Singles and EPs
Featuring Mick Thomas
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A staple of the Australian folk and rock scenes since the late 1980s, singer, songwriter, and playwright Mick Thomas paired punk's energy with elements of folk and country as the leader of the ARIA-winning group, Weddings, Parties, Anything (W.P.A.). With a name inspired by the Clash and an approach not unlike the Pogues, the band scored a major chart hit with 1993's "Father's Day," after which Thomas launched a successful solo career in the late '90s fronting his next band the Sure Thing. Also the author of two plays, Thomas remained highly active throughout the 2000s and 2010s, touring, writing, recording, and forming another folk-rock band, the Roving Commission, with his former W.P.A. bandmate, Mark Wallace. Born on February 7, 1960 in Yallourn, Victoria, Thomas' family moved around quite a bit, eventually settling in the port city of Geelong where, as a teenager, he began playing folk music in local bands. By the time he was 18, he'd formed his first semi-serious group, the Never Never Band, who released one independent single. A subsequent move to Melbourne in 1981 resulted in both a college degree and an immersion into the city's pub rock scene as member of bands like the Acrobats, Where's Wolfgang, and Trial. In 1984, Thomas formed the initial version of W.P.A., seeking to combine the energy of punk with elements of folk and country. Taking their name from the Clash's "Revolution Rock" and influence from bands like the Pogues, Fairport Convention, and Violent Femmes, the band's lineup would shift numerous times over their career, with Thomas always at the helm and pianist/accordionist, Mark Wallace, usually by his side. Having built a sizable and loyal regional following, they managed to score a deal with Warner Bros. for their first full-length, Scorn of the Women, which they had initially cut independently. Featuring songs mostly written by Thomas and a few by guitarist Dave Steele, Scorn of the Women arrived in 1987, putting W.P.A., on Australia's musical map. However, it was their follow-up, Roaring Days, that proved to be their breakthrough, netting an ARIA Award for Best Indigenous Album, a feat they repeated with 1989's The Big Don't Argue. After several years of hard touring and a split with Warner, they returned to the studio for 1992's Difficult Loves, which yielded the hit "Father's Day," another ARIA winner for Song of the Year. Returning with yet another retooled lineup in 1995, W.P.A. managed two more studio albums before disbanding in 1998.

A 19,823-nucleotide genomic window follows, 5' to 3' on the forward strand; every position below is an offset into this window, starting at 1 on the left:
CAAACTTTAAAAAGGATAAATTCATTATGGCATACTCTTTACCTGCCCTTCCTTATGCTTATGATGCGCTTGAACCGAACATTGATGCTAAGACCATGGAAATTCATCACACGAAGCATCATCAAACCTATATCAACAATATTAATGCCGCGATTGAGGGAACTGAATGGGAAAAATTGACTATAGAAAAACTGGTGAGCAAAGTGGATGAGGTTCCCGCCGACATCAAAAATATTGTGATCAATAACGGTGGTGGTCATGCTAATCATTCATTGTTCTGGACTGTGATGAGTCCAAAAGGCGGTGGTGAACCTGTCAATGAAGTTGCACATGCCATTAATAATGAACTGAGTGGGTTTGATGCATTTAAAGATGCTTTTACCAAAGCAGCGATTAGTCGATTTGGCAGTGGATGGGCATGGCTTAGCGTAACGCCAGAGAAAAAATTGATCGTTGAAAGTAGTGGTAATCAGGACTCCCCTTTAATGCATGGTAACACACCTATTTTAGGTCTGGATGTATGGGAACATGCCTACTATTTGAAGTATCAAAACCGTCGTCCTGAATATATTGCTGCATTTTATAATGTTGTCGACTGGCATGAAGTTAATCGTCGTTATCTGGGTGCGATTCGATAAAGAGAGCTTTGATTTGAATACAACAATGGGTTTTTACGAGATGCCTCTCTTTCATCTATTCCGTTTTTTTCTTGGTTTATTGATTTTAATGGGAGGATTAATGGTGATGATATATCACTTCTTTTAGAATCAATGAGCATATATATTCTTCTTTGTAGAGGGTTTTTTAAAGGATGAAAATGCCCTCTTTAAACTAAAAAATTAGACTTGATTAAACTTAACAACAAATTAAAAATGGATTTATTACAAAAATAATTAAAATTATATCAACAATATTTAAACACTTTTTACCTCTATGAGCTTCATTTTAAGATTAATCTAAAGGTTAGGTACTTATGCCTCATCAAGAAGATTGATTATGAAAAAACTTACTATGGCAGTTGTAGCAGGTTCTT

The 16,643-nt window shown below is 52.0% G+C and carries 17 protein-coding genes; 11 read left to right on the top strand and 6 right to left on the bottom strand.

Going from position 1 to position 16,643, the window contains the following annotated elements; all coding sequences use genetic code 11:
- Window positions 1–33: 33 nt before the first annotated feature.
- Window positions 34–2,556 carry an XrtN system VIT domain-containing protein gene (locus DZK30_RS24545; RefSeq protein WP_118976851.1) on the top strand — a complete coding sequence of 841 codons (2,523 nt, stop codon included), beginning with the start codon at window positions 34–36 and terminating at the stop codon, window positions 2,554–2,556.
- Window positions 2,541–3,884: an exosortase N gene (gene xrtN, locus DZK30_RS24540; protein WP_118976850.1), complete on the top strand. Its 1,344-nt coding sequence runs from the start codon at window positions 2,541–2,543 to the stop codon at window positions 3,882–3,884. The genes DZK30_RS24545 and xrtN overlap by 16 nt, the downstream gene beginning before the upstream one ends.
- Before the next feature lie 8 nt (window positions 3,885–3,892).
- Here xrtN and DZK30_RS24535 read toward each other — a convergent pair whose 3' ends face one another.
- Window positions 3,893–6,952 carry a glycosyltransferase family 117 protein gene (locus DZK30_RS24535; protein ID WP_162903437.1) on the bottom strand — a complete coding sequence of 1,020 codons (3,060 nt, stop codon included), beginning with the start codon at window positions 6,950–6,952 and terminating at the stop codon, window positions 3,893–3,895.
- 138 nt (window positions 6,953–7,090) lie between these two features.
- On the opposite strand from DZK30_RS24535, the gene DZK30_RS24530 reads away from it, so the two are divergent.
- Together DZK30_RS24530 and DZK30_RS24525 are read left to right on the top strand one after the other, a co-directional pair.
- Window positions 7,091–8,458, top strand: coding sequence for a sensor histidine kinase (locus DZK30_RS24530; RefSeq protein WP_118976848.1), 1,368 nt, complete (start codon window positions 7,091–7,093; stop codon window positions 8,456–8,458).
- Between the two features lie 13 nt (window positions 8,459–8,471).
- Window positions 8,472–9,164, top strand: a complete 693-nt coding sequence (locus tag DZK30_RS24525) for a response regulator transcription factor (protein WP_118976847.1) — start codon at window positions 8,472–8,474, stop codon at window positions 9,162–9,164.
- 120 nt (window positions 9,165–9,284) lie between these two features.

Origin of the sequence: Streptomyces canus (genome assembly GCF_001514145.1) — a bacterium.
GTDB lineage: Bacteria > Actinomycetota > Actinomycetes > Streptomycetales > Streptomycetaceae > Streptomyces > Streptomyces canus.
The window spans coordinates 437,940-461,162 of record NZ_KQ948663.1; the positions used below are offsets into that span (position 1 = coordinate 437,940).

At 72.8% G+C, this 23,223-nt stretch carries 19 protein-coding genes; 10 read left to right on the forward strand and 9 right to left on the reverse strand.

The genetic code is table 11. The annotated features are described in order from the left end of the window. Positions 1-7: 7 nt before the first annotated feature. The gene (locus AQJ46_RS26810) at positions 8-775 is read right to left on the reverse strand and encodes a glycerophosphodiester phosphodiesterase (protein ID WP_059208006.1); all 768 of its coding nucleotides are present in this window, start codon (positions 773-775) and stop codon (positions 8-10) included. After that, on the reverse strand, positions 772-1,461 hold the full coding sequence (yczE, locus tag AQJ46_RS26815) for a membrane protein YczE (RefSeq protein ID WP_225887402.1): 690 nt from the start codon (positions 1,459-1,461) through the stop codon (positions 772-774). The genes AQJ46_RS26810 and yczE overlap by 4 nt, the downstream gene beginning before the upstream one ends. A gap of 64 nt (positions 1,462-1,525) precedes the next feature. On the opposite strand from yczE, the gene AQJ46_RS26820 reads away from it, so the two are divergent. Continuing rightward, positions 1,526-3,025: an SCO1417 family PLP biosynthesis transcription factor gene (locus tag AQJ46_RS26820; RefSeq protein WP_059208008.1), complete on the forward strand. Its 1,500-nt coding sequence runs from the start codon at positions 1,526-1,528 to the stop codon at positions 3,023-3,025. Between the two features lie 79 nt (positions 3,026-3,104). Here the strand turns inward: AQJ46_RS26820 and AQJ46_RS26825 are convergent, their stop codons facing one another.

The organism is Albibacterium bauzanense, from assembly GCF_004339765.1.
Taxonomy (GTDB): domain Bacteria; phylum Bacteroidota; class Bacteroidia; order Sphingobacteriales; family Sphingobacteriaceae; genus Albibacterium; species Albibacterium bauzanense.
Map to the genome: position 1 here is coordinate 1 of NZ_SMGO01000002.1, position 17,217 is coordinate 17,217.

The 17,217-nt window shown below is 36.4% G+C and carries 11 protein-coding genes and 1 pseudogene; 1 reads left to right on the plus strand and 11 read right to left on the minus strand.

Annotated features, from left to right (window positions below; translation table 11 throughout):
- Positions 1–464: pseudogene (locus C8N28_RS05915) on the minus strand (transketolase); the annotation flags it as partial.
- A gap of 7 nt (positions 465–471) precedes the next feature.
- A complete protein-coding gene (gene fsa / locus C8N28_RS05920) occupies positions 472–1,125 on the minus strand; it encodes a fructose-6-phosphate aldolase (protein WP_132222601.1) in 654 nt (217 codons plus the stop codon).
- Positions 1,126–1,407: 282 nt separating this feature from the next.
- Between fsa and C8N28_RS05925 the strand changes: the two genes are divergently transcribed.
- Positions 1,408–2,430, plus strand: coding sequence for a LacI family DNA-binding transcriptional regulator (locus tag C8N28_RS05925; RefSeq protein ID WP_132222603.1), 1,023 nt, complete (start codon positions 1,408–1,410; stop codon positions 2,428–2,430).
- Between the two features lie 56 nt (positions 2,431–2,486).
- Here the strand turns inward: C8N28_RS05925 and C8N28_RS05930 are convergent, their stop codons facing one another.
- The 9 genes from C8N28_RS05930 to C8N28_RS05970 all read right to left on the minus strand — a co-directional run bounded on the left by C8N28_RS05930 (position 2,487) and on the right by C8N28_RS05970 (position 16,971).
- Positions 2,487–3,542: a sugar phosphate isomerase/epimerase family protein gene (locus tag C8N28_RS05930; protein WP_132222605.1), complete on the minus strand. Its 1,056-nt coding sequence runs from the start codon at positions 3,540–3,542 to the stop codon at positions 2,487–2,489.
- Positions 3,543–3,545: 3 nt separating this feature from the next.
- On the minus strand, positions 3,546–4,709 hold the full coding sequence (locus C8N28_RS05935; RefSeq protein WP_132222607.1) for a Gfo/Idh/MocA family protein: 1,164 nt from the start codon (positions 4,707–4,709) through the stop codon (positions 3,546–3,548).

Having already tried his hand as a playwright, penning the 1996 country-rock opera Over in the West, Thomas soon embarked on a solo career, issuing a live release called Under Starter's Orders: Live at the Continental in 1998 followed a year later by Dead Set Certainty: Twelve Songs That Wouldn't Go Away…, the first of several releases credited to Mick Thomas and the Sure Thing. Bearing a familiar, if occasionally more raw sound than his previous band, the Sure Thing continued to record throughout the 2000s, releasing albums like Dust on My Shoes (2001), The Horse's Prayer, and Paddock Buddy (2007). Thomas also took another spin as a playwright, co-writing The Tank with his brother Steve Thomas, in 2004. In addition to a cast recording of The Tank, 2004 also saw the release of Anythings, Sure Things, Other Things, a solo release that saw Thomas acoustically reinterpreting various songs from throughout his career. He continued to tour, both solo and with various formations of his band, into the 2010s, releasing the live duo album, Head Full of Road Kill, with percussionist Michael Barclay in 2010 and the solo acoustic studio album Last of the Tourists in 2012. Around this time, he reunited with former W.P.A. accordionist Mark Wallace to form a new band, the Roving Commission. They began gigging and recording the occasional live show and studio track, offering up 2015's limited-edition Christmas Day at Spencer Street and the singles "Southeast Asia" and "Aqua Profonda." In 2018, Thomas announced that the band had begun to record their first studio album in Memphis, Tennessee. ~ Timothy Monger, Rovi